“If discharged into waterways, the wastewater flowback puts the drinking water of communities in the region at risk,” Council of Canadians member Emma Sui wrote in an open letter to the NFWB.

The Great Lakes hold 95 per cent of North America’s freshwater and provide drinking water to 40 million people in surrounding communities, according to the social justice group.

NFWB spokesperson Earl Wells wouldn’t confirm details on the agency’s potential contingency plans for the discharging the wastewater, saying the proposal review is still in the early stages.

“One could make the leap that if you’re going to treat it you’re going to discharge it,” he told “But we’re not even at the discussion point about discharging. The alternative could be just recycling the water.”

Recycling the wastewater, said Wells, would mean companies truck the fluid to the treatment plant and then take it back to reuse in the gas extraction process.

Wells added that the entire project will need to be rubber-stamped by New York’s Department of Environmental Conservation (DEC).

“All we have said is we’re looking at the potential possibility of treating wastewater from the drilling process,” he said in a phone interview from Niagara Falls, NY.

The chemical cocktail

Fracking fluid is a byproduct of hydro-fracking, a controversial drilling method used to exploit deposits of shale gas. The so-called cleaner fossil fuel is found inside densely-packed rock beds around the globe.

During the procedure, a high-pressure cocktail of water, sand and chemicals is pumped deep underground with the intention of blasting the rock open and freeing the gas within.

Chemicals such as methanol, ethylene glycol and sodium hydroxide are listed as commonly used hydro-fracking substances in a report prepared for the United States’ House of Representatives last April.

Environmentalists also take issue with the hydro-fracking process itself, worried that natural gas and wastewater will contaminate groundwater during extraction.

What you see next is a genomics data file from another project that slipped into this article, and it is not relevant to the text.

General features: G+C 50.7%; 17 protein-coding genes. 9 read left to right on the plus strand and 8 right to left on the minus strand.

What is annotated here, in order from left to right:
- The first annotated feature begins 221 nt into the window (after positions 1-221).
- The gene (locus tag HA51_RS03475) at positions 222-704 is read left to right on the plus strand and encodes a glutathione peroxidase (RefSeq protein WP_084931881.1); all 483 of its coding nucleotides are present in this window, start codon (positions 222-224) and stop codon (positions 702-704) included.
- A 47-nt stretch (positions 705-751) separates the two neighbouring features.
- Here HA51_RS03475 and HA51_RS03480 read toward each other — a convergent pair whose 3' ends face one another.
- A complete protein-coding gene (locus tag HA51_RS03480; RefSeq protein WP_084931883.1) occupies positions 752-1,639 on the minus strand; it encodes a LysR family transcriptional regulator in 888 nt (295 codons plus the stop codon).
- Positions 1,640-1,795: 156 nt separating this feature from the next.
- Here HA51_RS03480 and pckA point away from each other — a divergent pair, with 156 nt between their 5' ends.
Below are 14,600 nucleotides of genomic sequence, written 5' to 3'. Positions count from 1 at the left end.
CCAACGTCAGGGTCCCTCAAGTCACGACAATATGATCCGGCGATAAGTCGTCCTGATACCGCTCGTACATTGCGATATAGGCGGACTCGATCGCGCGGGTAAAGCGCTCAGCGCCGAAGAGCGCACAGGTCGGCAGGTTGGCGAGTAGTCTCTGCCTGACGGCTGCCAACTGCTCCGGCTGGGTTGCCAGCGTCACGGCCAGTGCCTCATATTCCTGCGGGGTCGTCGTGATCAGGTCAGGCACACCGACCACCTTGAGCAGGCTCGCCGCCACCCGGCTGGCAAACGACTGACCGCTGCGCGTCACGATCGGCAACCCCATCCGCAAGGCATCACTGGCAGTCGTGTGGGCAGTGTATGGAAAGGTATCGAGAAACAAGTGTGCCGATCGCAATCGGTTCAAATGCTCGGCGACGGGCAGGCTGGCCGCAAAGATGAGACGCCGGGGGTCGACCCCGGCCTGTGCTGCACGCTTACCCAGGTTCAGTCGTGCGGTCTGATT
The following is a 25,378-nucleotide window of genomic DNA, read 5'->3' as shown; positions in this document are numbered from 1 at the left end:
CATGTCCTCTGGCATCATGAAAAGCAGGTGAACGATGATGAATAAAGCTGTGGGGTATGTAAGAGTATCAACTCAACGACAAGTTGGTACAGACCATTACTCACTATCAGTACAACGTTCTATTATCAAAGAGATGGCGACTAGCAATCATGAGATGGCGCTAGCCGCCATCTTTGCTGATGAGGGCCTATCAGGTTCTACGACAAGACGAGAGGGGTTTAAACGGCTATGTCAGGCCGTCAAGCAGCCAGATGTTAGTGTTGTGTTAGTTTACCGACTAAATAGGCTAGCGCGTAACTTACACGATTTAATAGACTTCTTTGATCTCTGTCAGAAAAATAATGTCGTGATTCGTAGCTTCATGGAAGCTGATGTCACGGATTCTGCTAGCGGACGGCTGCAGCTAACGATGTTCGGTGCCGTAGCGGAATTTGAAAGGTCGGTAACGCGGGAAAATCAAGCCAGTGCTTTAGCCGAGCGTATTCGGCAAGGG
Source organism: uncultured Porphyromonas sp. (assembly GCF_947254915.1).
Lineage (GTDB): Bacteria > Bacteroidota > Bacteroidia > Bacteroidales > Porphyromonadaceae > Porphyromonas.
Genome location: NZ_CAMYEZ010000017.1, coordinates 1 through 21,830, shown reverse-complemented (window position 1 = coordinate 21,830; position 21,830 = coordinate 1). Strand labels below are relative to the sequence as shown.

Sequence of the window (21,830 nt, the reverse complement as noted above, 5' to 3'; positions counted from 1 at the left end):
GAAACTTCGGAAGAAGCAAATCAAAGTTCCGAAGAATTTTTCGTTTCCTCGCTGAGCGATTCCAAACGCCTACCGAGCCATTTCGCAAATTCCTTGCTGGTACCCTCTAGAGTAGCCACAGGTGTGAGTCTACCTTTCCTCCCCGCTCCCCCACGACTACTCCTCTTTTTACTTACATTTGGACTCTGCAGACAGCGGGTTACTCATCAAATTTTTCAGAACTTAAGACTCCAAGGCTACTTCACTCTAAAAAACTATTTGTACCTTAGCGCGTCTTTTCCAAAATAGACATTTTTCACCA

Like Quebec, New York state currently has a drilling moratorium in place on the state’s shale gas deposits.

Wells said he wouldn’t address environmental concerns, but pointed out that treating fracking fluid in Niagara Falls, N.Y. could be an economic boon to the area. (this comment concerns me the most. What about after the money is spent and the oil is gone? – M)

“It’s a poor city. It continues to see residents leave and revenue leave,” he said. “The cost of maintaining the water and the wastewater continue to put a burden on the ratepayers. It could generate jobs, mitigate rates.”  (It could. Lots of things ::could:: happen. – M)

Old fracking fluid from shale gas operations is typically stored in manmade lagoons with thick liners or reused by oil and gas companies. (It can also potentially contain NORM, or naturally occuring radioactive material which get carried by produced water (fracking fluid) to the surface. The most hazardous elements found in NORM are Radium 226, 228 and Radon 222 and daughter products from these radionuclides. The elements are referred to as “bone seekers” which when inside the body migrate to the bone tissue and concentrate. This exposure can cause bone cancers and other bone abnormalities. -Mickie)

Wells said the NFWB’s treatment plant is underutilized and one of only two facilities in New York State equipped to treat the type of contaminants found in fracking fluid.

But it may be costly and difficult to strip the chemicals from fracking fluid, warns a University of Windsor geology professor.

“Taking those chemicals from the water does not sound like an easy thing to me,” Frank Simpson told “This is an amazing cocktail of substances not found in the natural environment.”

While Simpson said the vast majority of fracking fluid is made up of water, he said the chemicals in fracking fluid shouldn’t be overlooked.

Oil and gas operators in Canada aren’t required to disclose the chemicals used in hydro-fracking, according to an analyst from the David Suzuki Foundation.

Ingredients in fracking fluid differ from operation to operation (proprietary secret? from Environment Canada? What’s wrong with this picture here? – Mickie) but remain a major concern, said Simpson.

“If you took each one of those ingredients and did a web search you’d find links to undesirable human conditions,” said Simpson. “They’re bad for people if ingested in certain amounts.”

If the NFWB does decide to move forward with plans to treat fracking fluid, Simpson advises the group to tread carefully.

This fluid is made up of artificial substances created by people to solve problems like corrosion and substance build-up,” he said. “It’s not the type of thing you want to come into contact with.”